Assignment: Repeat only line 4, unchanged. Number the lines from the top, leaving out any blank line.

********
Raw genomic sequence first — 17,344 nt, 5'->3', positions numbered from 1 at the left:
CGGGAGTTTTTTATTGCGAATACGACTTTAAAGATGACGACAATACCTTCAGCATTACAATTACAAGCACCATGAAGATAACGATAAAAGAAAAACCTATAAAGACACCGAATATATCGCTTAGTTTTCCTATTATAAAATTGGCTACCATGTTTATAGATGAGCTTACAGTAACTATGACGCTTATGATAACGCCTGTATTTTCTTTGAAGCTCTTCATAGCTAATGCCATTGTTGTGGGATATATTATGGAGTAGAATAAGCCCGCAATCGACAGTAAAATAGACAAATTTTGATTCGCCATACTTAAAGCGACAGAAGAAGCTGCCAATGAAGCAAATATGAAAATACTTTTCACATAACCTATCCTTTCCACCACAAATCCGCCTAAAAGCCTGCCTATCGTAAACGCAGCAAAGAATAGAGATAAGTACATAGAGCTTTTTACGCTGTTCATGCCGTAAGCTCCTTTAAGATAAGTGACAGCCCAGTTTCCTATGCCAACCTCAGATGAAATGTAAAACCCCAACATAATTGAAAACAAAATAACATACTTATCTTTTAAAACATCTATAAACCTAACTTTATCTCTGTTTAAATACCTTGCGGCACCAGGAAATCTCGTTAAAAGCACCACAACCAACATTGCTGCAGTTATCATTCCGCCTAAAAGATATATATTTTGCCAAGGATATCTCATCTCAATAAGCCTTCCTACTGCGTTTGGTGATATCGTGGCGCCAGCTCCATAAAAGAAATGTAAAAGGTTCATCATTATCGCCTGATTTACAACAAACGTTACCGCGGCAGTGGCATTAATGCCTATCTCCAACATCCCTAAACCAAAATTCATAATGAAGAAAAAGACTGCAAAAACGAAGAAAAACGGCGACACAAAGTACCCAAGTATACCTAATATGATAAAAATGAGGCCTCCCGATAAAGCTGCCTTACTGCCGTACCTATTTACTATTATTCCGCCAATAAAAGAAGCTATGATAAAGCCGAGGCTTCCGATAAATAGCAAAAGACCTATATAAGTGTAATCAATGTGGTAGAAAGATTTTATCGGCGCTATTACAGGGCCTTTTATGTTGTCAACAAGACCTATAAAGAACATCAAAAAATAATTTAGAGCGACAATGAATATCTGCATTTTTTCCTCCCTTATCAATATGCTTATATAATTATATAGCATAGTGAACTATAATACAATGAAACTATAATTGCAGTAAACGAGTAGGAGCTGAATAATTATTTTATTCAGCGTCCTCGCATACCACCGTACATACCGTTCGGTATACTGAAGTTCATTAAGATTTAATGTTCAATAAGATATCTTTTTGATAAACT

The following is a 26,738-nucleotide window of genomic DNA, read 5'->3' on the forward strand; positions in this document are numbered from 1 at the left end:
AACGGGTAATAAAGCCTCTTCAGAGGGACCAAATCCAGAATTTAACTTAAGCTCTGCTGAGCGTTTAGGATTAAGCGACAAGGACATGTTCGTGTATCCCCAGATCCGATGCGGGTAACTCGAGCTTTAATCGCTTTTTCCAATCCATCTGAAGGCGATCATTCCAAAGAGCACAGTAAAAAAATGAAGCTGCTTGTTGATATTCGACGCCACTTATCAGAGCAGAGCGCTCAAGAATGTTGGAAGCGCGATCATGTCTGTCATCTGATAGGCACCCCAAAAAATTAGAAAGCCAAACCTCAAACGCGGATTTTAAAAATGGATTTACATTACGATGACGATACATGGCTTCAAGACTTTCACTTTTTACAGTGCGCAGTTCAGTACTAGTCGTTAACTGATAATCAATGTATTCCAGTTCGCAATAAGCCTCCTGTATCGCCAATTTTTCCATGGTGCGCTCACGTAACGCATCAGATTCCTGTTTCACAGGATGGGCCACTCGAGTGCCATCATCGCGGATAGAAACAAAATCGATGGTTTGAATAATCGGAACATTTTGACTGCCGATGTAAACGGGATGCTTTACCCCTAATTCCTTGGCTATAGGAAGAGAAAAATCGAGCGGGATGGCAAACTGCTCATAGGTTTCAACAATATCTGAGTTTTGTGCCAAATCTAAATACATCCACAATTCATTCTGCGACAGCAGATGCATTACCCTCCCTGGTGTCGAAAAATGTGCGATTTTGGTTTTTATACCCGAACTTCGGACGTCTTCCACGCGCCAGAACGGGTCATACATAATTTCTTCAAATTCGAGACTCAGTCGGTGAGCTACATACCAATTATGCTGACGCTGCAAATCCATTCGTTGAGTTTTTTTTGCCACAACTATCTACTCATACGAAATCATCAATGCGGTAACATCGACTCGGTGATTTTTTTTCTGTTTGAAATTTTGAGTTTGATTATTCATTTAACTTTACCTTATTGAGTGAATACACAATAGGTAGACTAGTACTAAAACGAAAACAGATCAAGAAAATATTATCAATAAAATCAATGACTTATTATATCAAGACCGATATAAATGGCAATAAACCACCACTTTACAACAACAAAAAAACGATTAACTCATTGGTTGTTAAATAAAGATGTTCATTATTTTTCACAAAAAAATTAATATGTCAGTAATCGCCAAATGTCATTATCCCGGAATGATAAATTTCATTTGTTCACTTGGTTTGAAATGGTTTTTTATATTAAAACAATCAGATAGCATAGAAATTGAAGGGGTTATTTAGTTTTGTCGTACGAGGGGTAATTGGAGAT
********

AACGGGTAATAAAGCCTCTTCAGAGGGACCAAATCCAGAATTTAACTTAAGCTCTGCTGAGCGTTTAGGATTAAGCGACAAGGACATGTTCGTGTATCCCCAGATCCGATGCGGGTAACTCGAGCTTTAATCGCTTTTTCCAATCCATCTGAAGGCGATCATTCCAAAGAGCACAGTAAAAAAATGAAGCTGCTTGTTGATATTCGACGCCACTTATCAGAGCAGAGCGCTCAAGAATGTTGGAAGCGCGATCATGTCTGTCATCTGATAGGCACCCCAAAAAATTAGAAAGCCAAACCTCAAACGCGGATTTTAAAAATGGATTTACATTACGATGACGATACATGGCTTCAAGACTTTCACTTTTTACAGTGCGCAGTTCAGTACTAGTCGTTAACTGATAATCAATGTATTCCAGTTCGCAATAAGCCTCCTGTATCGCCAATTTTTCCATGGTGCGCTCACGTAACGCATCAGATTCCTGTTTCACAGGATGGGCCACTCGAGTGCCATCATCGCGGATAGAAACAAAATCGATGGTTTGAATAATCGGAACATTTTGACTGCCGATGTAAACGGGATGCTTTACCCCTAATTCCTTGGCTATAGGAAGAGAAAAATCGAGCGGGATGGCAAACTGCTCATAGGTTTCAACAATATCTGAGTTTTGTGCCAAATCTAAATACATCCACAATTCATTCTGCGACAGCAGATGCATTACCCTCCCTGGTGTCGAAAAATGTGCGATTTTGGTTTTTATACCCGAACTTCGGACGTCTTCCACGCGCCAGAACGGGTCATACATAATTTCTTCAAATTCGAGACTCAGTCGGTGAGCTACATACCAATTATGCTGACGCTGCAAATCCATTCGTTGAGTTTTTTTTGCCACAACTATCTACTCATACGAAATCATCAATGCGGTAACATCGACTCGGTGATTTTTTTTCTGTTTGAAATTTTGAGTTTGATTATTCATTTAACTTTACCTTATTGAGTGAATACACAATAGGTAGACTAGTACTAAAACGAAAACAGATCAAGAAAATATTATCAATAAAATCAATGACTTATTATATCAAGACCGATATAAATGGCAATAAACCACCACTTTACAACAACAAAAAAACGATTAACTCATTGGTTGTTAAATAAAGATGTTCATTATTTTTCACAAAAAAATTAATATGTCAGTAATCGCCAAATGTCATTATCCCGGAATGATAAATTTCATTTGTTCACTTGGTTTGAAATGGTTTTTTATATTAAAACAATCAGATAGCATAGAAATTGAAGGGGTTATTTAGTTTTGTCGTACGAGGGGTAATTGGAGAT